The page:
The appellant next argues that if a class action may not be maintained to recover excess taxes paid, the trial court nevertheless should have declared whether the tax rates for the years in controversy was valid since that is a proper matter for a declaration of rights. We disagree.

An action for declaratory judgment is statutory. See KRS 418.040 et seq. It may be brought to declare rights under a municipal ordinance only where the rights of the plaintiff are affected by the ordinance and an actual controversy exists. *764 See KRS 418.045. An "actual controversy" is not one which involves a question which is academic or hypothetical or which calls for nothing more than an advisory opinion. See Dravo v. Liberty National Bank & Trust Co., Ky., 267 S.W.2d 95 (1954). Rather, it is a controversy over present rights, duties, and liabilities. See Commonwealth v. Carroll County Fiscal Court, Ky.App., 633 S.W.2d 720 (1982). An actual controversy with respect to an ad valorem tax rate would occur in two circumstances. The first of these would occur when a taxpayer or taxpayers wish to avoid paying a levied tax believed to be based upon an illegal rate. In this circumstance a declaratory judgment action could be brought by the taxpayer or taxpayers before paying the tax.[3] The second would occur when a taxpayer has already paid a tax which he later concludes was based upon an illegal rate and he wants to obtain a refund. In this circumstance, however, the statute provides an administrative remedy for obtaining a refund, see KRS 134.590. The taxpayer must exhaust that remedy before seeking a refund judicially, unless there is an alleged constitutional violation, which is not the case here. See Parrent v. Fannin, Ky., 616 S.W.2d 501 (1981); Board of Education v. Taulbee, supra; Dolan v. Land, Ky., 667 S.W.2d 684 (1984).

Inasmuch as the timely administrative application for a refund is a condition precedent to entitlement to recover a tax already paid, it must follow that such application is also necessary to create an actual controversy with respect to the rate upon which that tax is based. Without a timely application for refund of the tax paid, the taxpayer has no right to a refund and without a right of refund, his interest in the rate upon which the tax was based is no more than academic.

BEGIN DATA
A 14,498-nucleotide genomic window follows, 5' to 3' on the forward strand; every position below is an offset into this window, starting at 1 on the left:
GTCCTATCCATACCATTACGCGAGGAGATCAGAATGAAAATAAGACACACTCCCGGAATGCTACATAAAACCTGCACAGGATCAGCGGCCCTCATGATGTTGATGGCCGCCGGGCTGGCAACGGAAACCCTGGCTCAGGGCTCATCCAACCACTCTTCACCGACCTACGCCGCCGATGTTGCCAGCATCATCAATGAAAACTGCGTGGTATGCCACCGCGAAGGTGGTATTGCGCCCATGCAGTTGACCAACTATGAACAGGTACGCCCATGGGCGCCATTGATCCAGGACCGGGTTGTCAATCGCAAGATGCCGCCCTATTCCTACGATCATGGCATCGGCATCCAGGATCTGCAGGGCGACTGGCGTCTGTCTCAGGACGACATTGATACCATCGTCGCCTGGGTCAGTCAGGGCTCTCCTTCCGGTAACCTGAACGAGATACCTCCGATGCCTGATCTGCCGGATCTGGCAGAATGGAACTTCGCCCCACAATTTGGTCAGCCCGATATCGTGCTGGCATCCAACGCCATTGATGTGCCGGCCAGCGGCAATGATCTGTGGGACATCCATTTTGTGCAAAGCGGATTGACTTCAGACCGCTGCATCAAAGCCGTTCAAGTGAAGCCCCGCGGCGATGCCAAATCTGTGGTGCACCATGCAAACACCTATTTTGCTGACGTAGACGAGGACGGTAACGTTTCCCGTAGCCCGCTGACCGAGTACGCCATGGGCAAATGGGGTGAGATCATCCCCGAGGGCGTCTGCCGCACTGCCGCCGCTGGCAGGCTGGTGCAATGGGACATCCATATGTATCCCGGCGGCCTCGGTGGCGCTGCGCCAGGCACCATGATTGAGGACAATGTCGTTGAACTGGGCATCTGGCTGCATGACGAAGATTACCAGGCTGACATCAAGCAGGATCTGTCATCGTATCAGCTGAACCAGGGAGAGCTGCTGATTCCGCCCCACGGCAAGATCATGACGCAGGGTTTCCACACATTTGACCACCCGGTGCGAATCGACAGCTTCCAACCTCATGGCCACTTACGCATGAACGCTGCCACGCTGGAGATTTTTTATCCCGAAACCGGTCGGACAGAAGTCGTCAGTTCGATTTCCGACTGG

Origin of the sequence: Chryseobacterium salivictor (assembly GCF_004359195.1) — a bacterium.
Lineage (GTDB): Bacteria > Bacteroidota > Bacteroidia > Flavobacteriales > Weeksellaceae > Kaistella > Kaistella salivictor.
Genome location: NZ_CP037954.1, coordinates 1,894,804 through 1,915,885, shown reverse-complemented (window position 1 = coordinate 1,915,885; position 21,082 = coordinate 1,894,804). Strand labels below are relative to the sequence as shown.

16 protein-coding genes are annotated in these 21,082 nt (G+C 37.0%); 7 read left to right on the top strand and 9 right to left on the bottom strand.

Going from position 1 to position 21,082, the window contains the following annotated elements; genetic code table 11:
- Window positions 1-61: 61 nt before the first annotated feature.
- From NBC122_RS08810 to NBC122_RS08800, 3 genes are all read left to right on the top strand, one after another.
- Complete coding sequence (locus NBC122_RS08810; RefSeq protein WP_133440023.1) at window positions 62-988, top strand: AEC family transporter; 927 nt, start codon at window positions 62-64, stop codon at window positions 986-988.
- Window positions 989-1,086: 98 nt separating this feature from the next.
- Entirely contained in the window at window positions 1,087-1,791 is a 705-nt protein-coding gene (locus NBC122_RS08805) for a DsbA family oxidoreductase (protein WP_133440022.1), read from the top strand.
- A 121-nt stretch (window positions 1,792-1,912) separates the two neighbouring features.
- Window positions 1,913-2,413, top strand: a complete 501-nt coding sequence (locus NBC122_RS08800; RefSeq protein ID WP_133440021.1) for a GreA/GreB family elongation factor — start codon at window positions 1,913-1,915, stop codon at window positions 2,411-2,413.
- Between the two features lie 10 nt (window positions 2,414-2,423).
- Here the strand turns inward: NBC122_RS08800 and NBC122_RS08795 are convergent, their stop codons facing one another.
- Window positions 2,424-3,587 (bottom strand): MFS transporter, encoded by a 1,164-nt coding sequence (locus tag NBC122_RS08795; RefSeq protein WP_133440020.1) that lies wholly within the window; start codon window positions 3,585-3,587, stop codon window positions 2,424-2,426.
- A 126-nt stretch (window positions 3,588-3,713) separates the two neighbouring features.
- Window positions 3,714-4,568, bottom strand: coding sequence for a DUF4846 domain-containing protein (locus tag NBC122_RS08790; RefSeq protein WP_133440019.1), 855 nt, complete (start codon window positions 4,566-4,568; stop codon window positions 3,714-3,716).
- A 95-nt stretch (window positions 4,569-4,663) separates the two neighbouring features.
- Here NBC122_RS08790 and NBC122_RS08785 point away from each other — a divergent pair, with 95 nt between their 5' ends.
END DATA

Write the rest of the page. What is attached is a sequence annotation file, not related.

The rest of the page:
In the present case it is undisputed that the taxes for the years 1980 through 1985 had already been paid when this action was brought and that no application had been made by the appellant for refund of those taxes. In view of this, no actual controversy existed to warrant a judicial declaration of the validity of the tax rates for those years. The trial court, therefore, did not abuse its discretion in refusing to rule upon their validity.

The order of the Campbell Circuit Court is affirmed.

All concur.


[1] Bischoff v. City of Newport, No. 84-CA-1756-MR (Ky.App. June 28, 1985) (not to be published).

[2] Bischoff v. City of Newport, No. 86-CA-1756-MR (Ky.App. December 24, 1986) (not to be published).

[3] KRS 134.590(6) permits an application for refund to be made within two years from a final determination of the amount due. See Board of Education v. Taulbee, supra. This would cover the situation in which the levied tax becomes due and is paid after the action is commenced in order to avoid payment of interest and penalties should the taxpayer later receive an unfavorable ruling.